In the field, I had no problems connecting to and using the WiFi hotspot. In fact, the image above is a from a video meeting with my teammate that I initiated while parked in my driveway and carried on for the better part of twenty minutes while I drove around Austin running errands. Simply connect your laptop to Bluetooth for audio and then to WiFi for internet and commence full HD video calling without issue. No need to worry about battery usage as the onboard 110V outlet was more than happy to supply 85W to my MacBook Pro.
Thanks in part to the Bose audio system, sound quality is simply astounding. I tried to introduce as much variety as I could to my audio selection for the week I spent with the High Country including everything from audiobooks to metal to twerk music. All of it sounded great with excellent fidelity that seemed to do a good job of drowning out the droning of those knobby TOYOs.
Which is as good a segue as I can muster to talk about the worst part of this truck – the TOYO Open Country A/Ts fitted to the twenty-inch chrome rims. Walking out to the truck with Covert’s Sales Manager, the teenager inside me channeled his inner Tim Taylor. My logical brain connected to my Docker khaki-clad dad bod knew they were impractical as all hell. I figured they might make some noise, and I would be mildly perturbed with their handling, but I was wholly unprepared for how much I hated these tires.
First, they’re indeed quite loud. Lugs like those above just don’t roll down the road. They kind of gnaw their way forward and suck up gas as they do it. As a longtime fan of the Michelin LTX M/S, I value low rolling resistance, 10-ply construction, and unbelievable wear. These are not those tires.
Beyond the noise which is, admittedly — a low frequency hum — they are unbelievably vague in any turn in the road beyond a straight line. I don’t know if I’ve ever driven a truck with as much understeer as the High Country outfitted with these tires. Several hundred miles into my trip, I had to navigate a cloverleaf on an entrance ramp that forced me to keep feeding steering input until the tires started moaning a bit in protest.
More troubling was their proclivity for wandering at highway speeds. Some trucks allow you to take your hands off the wheel, but this High Country requires nearly constant attention to stay between the lines. Good thing this beast features Lane Keep Assist (LKA).
LKA uses a series of cameras mounted around the truck to establish position within a lane using painted lane markers as reference points. Should you drift, the truck will take over steering input to guide you back the other way. Even with your hands on the wheel, the system will nudge you back toward center.
If nothing else, this system should be mandatory for inconsiderate drivers who never use their turn signal. Attempt a lane change without your signal, and the High Country will fight you until you wrench control away. Flip on the blinker and all is well.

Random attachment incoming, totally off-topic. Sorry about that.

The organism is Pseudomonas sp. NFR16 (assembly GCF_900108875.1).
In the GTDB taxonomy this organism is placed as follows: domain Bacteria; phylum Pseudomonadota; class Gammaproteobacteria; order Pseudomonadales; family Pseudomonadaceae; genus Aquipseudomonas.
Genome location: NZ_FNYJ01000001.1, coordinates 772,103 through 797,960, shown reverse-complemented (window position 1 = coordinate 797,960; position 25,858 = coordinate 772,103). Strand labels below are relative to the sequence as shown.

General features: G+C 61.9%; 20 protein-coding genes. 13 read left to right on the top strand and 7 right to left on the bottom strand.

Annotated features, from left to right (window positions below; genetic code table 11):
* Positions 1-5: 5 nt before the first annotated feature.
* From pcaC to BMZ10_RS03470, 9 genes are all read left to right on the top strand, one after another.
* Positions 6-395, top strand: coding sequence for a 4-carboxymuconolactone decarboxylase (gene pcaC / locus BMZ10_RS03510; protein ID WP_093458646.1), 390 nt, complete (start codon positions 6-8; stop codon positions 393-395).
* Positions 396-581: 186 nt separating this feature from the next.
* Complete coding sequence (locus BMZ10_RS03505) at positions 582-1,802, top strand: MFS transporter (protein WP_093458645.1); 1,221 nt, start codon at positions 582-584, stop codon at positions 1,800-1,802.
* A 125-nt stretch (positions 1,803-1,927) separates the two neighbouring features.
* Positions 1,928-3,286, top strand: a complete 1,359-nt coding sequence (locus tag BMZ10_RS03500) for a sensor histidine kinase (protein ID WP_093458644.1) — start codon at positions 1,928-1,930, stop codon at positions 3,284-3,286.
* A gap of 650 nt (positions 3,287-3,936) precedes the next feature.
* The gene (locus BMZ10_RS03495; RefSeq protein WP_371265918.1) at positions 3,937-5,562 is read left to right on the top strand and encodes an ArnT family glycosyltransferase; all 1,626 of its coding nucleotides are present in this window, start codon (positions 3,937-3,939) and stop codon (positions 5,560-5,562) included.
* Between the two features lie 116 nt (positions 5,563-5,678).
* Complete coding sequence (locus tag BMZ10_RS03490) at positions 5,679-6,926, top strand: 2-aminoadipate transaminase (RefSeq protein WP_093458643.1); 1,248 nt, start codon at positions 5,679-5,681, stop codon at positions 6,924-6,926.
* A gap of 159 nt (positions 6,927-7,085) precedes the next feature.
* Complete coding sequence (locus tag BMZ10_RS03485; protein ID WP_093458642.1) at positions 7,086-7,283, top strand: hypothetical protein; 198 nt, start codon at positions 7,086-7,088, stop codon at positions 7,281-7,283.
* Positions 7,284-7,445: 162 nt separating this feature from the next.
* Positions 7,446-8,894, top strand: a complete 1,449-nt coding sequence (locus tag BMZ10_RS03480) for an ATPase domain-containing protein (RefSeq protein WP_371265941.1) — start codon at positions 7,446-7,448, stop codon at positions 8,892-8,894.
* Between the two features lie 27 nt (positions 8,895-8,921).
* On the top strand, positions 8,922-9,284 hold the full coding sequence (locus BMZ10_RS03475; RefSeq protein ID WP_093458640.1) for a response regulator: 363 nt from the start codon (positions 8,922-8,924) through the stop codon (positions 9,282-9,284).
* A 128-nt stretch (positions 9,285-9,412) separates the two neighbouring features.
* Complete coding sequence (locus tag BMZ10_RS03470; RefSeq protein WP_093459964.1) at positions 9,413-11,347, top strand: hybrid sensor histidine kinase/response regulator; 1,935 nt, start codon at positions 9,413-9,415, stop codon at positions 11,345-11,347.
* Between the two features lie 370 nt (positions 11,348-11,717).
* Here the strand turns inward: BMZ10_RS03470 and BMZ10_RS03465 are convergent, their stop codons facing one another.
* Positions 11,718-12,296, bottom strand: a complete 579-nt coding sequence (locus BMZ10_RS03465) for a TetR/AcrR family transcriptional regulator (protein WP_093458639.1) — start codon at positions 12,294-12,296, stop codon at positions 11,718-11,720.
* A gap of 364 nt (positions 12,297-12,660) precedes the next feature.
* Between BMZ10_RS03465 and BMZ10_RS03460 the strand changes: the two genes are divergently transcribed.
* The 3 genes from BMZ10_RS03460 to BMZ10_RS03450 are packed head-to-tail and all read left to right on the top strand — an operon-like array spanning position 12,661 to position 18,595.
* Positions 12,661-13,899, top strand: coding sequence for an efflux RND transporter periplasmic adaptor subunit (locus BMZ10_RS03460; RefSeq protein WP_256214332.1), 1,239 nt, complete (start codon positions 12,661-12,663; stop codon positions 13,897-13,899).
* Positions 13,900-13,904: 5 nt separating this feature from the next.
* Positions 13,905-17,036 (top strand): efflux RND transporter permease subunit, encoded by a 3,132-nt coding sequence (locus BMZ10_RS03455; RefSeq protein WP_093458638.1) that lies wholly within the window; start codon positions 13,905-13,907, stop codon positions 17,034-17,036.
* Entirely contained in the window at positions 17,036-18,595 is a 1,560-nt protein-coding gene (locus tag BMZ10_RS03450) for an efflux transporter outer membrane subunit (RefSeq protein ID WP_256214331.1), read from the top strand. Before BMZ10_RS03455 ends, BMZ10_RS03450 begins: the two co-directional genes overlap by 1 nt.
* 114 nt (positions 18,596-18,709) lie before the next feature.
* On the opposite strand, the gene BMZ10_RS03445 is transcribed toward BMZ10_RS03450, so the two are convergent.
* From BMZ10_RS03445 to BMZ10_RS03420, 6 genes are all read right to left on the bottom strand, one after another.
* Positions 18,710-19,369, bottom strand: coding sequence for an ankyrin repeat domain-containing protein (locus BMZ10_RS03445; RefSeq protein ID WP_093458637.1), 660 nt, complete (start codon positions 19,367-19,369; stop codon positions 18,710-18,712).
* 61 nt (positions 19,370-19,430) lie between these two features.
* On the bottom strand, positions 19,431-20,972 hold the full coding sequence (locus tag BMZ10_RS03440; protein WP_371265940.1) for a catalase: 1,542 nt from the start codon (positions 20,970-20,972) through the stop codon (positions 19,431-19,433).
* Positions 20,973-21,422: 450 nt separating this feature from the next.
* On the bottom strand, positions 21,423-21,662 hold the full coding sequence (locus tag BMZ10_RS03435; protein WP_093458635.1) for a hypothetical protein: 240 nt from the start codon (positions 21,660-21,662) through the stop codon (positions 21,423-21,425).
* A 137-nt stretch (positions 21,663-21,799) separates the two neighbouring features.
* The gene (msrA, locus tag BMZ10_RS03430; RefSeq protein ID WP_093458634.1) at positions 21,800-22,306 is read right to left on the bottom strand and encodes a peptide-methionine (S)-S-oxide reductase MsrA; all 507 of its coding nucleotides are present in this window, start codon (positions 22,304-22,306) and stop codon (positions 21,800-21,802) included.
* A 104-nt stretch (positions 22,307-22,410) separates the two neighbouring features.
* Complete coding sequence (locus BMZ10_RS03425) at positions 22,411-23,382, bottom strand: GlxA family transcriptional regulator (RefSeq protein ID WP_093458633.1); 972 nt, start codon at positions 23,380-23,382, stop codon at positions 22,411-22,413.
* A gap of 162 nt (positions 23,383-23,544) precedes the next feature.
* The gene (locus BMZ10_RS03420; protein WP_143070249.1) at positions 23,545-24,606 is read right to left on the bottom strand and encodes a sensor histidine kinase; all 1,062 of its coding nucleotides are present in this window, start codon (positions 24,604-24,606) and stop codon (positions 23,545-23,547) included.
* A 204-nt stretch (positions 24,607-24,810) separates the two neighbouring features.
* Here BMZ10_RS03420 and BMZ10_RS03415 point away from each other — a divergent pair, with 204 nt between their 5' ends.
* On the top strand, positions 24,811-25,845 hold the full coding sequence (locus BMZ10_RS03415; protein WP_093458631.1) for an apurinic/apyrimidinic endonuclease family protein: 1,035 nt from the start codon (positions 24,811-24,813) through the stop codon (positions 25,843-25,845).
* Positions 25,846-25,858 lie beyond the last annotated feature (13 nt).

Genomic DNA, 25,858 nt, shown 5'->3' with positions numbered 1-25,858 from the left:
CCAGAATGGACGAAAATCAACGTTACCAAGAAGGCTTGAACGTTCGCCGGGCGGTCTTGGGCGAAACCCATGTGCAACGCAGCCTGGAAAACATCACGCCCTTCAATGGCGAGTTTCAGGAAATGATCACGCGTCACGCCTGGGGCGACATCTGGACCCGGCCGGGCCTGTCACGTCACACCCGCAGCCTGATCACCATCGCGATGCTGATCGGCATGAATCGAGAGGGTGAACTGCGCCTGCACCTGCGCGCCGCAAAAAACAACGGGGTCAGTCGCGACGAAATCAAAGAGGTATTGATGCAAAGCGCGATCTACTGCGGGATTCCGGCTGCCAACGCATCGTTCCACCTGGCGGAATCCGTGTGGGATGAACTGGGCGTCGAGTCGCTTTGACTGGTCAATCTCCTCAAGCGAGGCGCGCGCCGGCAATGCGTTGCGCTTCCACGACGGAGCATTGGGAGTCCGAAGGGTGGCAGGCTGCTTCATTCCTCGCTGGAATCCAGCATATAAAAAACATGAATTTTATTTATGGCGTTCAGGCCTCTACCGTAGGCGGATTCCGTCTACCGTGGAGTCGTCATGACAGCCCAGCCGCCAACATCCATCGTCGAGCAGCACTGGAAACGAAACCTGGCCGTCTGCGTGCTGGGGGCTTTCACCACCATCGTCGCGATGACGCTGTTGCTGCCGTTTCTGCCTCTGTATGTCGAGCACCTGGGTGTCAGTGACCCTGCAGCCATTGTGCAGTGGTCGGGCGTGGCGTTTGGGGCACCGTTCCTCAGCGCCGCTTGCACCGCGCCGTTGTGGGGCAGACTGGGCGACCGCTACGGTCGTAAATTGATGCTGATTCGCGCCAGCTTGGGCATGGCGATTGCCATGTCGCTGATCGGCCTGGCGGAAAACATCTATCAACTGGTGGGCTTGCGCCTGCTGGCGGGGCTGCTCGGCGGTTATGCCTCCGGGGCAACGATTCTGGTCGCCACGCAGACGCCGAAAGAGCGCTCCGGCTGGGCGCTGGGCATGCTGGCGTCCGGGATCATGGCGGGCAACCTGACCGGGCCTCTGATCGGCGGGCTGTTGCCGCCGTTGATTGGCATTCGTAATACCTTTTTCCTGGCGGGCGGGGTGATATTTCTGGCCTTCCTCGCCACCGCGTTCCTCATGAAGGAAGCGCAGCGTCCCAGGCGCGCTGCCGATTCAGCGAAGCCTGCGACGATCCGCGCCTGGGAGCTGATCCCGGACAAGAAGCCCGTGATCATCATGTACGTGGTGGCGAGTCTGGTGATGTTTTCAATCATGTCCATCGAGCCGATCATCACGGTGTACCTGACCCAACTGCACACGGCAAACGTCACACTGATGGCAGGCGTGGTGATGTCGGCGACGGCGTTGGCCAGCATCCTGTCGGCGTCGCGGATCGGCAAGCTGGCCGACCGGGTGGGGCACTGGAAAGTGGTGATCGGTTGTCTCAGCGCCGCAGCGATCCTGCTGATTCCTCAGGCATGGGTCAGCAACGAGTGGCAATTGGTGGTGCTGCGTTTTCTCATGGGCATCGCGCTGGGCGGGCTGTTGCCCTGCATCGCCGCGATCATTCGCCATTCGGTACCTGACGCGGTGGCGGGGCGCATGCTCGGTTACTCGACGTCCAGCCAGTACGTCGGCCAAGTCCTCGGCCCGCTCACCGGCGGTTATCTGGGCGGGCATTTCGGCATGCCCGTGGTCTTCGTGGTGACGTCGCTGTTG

Going down the highway, the TOYOs would let the truck start a drift to the shoulder, the LKA would take over and nudge me back, but with a bit too much juice so that I made an aggressive approach to the centerline. Once I hit that, I’d bounce back towards the shoulder a bit more aggressively before I started to look like a bowling ball pinging off the inflatable gutter bumpers.
Usually, three “bounces” would result in the High Country vibrating my seat and setting off alarms to “Take Control!” which I always complied with. LKA can be toggled on and off with a large switch in the center console. Similarly, traction control can be switched off if desired.
While I had seven days with the High Country, the majority of that time was spent on the highway or driving back and forth to a match. Beyond an improved gravel road, I never got the opportunity to really “off road” the truck, but I feel confident that Chevy has done a bit of homework on factory options that add value.
Seen above is the front rock guard which does a decent job of protecting delicate engine and driveline parts. This is one big piece of Hill Country limestone away from being destroyed, but that’s just an excused to build a full length skidplate out of a AR 500.
Speaking of, the skidplate protection stops at the crossmember. Engine, radiator, and power steering are fully shielded, but the transmission and transfer case are free to swing in the breeze. If you’d spend any time offroad, you would be well served to find a local truck outfitter to install a full length skidplate to protect those valuable (and expensive) parts.
As a truck, the High Country actually seems to be quite useful. While not all Chevy trucks come with a bedliner, the High Country edition does and it seems to be a very detailed application. There were no drips, visible seams, or otherwise. Beyond Pelican cases and drag bags, we didn’t throw much gear in the back, but it held everything we had.